The highest specific growth rate was obtained at high iron concentration likely due to the sufficient iron availability in the initial medium (Table 2). However, the bioavailable iron and sulfur may be deficient in the late-exponential growth (Hasegawa et al. 2018), thus, did not result in the highest final biomass concentration in this batch study. It is reasonable to optimize the medium composition for microalgal growth as the provided iron and sulfur may not be completely utilized for microalgal growth and nitrogen assimilation. In large-scale systems, optimal iron content should be applied for microalgal cultivation as iron is a significant factor for both growth and nitrate removal. The presence of sulfur can promote microalgal growth and no inhibition on microalgal growth was observed at high concentration of sulfur in this study. Further work should be carried out to study the effects of sulfur at higher concentrations (more than 1 g L−1) on microalgal growth, as microalgae may be used to treat wastewater containing high amounts of sulfur, e.g., from pulp and paper mill (Thompson et al. 2001).

Conclusions

The varied iron and sulfur concentrations in the medium with nitrate affected microalgal biomass concentration and nitrogen removal efficiency more than in the medium with ammonium. This was likely due to the different assimilation mechanisms used by microalgae for these two nitrogen species. Iron and sulfur concentrations affected the microalgal biomass concentration and nitrate removal efficiency, while iron was the only statistically significant factor. The models describing combined effects of iron and sulfur on microalgal biomass concentration and nitrate removal efficiency, which fitted best the experimental data, did not indicate any interaction effect between iron and sulfur. In the medium with nitrate as the nitrogen source, the highest final microalgal biomass concentration was obtained with initial iron and sulfur concentrations of 1.0 mg L−1 and 35.8 mg L−1, respectively.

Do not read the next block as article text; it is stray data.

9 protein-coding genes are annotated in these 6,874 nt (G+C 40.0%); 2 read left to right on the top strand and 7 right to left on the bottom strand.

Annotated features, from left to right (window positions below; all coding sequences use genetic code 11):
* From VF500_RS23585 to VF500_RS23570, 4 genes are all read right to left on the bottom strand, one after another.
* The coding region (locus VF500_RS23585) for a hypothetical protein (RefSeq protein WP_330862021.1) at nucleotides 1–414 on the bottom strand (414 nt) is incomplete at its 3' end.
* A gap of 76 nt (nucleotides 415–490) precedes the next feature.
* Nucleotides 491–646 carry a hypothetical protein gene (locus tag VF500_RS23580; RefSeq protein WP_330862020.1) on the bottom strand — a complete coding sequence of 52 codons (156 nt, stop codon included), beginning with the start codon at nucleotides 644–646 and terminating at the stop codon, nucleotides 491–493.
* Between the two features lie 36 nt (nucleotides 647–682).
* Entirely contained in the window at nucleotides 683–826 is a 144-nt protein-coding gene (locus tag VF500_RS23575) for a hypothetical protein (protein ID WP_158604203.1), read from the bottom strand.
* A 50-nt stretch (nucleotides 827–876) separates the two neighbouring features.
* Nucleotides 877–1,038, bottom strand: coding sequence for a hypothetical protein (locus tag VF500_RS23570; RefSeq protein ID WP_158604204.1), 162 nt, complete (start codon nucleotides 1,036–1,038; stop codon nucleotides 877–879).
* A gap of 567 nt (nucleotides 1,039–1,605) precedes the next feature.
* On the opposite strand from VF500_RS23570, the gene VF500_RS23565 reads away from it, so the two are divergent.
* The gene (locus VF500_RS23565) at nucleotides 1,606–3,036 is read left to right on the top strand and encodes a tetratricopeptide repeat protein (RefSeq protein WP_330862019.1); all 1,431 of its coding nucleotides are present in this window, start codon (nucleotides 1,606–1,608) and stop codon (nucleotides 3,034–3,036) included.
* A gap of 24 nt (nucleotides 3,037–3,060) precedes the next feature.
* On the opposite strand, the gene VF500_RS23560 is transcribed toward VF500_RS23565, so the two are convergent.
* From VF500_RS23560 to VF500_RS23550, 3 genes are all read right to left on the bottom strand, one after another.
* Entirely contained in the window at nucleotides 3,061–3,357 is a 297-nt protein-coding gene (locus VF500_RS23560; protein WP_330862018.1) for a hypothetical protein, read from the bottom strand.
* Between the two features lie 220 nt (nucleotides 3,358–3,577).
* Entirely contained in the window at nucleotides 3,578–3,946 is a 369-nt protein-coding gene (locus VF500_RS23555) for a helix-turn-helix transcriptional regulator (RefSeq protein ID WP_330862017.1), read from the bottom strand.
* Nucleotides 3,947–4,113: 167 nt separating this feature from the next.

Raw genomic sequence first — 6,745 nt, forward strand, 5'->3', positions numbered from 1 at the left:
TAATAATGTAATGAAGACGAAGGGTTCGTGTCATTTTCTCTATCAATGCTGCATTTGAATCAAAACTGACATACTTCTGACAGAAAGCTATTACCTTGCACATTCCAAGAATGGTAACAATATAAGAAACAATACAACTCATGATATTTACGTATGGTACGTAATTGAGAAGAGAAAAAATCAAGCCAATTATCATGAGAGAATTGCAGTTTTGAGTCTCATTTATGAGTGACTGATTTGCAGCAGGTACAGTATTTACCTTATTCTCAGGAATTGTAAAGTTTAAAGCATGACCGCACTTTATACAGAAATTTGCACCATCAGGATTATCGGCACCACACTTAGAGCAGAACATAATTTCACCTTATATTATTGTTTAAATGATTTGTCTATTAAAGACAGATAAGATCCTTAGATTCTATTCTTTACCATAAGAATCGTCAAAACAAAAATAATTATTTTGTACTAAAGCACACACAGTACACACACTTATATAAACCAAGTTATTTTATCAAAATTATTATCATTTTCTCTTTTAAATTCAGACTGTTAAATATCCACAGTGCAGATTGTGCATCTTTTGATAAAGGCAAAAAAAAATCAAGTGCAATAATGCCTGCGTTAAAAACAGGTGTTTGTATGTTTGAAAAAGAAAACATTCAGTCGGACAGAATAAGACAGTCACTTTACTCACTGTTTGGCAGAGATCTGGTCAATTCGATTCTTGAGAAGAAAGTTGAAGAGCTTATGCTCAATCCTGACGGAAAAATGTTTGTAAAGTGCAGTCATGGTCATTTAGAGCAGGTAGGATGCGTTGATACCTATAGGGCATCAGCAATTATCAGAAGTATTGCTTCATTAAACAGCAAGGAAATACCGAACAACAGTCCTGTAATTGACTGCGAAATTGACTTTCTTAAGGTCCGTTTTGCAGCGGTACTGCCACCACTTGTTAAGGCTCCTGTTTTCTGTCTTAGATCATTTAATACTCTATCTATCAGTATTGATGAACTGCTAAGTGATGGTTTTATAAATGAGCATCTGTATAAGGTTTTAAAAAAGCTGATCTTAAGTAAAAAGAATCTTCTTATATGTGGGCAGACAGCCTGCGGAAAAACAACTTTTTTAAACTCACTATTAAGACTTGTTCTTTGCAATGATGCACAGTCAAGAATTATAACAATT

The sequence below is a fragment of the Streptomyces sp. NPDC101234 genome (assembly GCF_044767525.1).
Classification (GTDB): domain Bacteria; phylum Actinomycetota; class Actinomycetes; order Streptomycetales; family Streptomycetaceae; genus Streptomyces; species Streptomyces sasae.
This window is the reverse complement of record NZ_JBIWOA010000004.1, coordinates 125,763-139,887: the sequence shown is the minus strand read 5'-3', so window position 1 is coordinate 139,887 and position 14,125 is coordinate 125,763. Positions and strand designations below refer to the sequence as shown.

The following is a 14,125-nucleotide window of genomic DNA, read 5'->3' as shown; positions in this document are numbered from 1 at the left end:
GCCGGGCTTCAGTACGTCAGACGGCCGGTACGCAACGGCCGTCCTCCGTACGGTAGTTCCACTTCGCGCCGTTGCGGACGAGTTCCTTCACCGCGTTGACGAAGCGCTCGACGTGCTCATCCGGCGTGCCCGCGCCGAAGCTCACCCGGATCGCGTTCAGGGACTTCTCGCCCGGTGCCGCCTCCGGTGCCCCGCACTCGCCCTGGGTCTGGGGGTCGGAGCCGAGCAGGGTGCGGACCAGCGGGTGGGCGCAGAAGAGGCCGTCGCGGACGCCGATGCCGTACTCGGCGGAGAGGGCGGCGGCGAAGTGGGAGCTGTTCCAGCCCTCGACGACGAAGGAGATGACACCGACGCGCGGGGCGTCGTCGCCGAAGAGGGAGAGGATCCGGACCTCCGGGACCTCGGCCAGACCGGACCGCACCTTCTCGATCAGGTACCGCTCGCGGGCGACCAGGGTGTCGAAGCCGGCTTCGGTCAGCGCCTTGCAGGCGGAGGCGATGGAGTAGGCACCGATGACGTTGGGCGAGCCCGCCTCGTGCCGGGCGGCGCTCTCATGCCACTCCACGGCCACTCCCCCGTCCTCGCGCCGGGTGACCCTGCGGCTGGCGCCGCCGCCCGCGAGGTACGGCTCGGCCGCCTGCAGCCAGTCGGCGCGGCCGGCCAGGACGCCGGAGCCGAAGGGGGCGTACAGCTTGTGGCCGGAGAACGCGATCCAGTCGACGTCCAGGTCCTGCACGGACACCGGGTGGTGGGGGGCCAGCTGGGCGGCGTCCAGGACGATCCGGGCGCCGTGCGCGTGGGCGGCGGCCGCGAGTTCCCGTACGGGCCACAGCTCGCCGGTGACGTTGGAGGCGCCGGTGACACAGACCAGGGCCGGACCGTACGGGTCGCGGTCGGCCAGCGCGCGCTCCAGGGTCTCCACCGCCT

Notes

Acknowledgments

This work was supported by the Marie Skłodowska-Curie European Joint Doctorate (EJD) in Advanced Biological Waste-To-Energy Technologies (ABWET) funded from Horizon 2020 (grant number 643071). We would also like to thank Tarja Ylijoki-Kaiste and Peter Heerings for their help in the laboratory.

Funding Information

Open access funding provided by Tampere University including Tampere University Hospital, Tampere University of Applied Sciences (TUNI).

Compliance with ethical standards

Conflict of interest

The authors declare that they have no conflict interest.

Supplementary material

10811_2019_1915_MOESM1_ESM.docx (16 kb)
ESM 1 (DOCX 15 kb)
10811_2019_1915_MOESM2_ESM.docx (18 kb)
ESM 2 (DOCX 15 kb)

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© The Author(s) 2019

Open Access This article is distributed under the terms of the Creative Commons Attribution 4.0 International License (http://creativecommons.org/licenses/by/4.0/), which permits unrestricted use, distribution, and reproduction in any medium, provided you give appropriate credit to the original author(s) and the source, provide a link to the Creative Commons license, and indicate if changes were made.

Authors and Affiliations

  • Ran Tao
    • 1
    • 2
    Email author
  • Robert Bair
    • 3
  • Aino-Maija Lakaniemi
    • 1
  • Eric D. van Hullebusch
    • 2
    • 4
  • Jukka A. Rintala
    • 1
  1. 1.Faculty of Engineering and Natural SciencesTampere UniversityTampereFinland
  2. 2.Department of Environmental Engineering and Water TechnologyIHE Delft Institute for Water EducationDelftThe Netherlands
  3. 3.Department of Civil and Environmental EngineeringUniversity of South FloridaTampaUSA
  4. 4.Institut de physique du globe de ParisUniversité de ParisParisFrance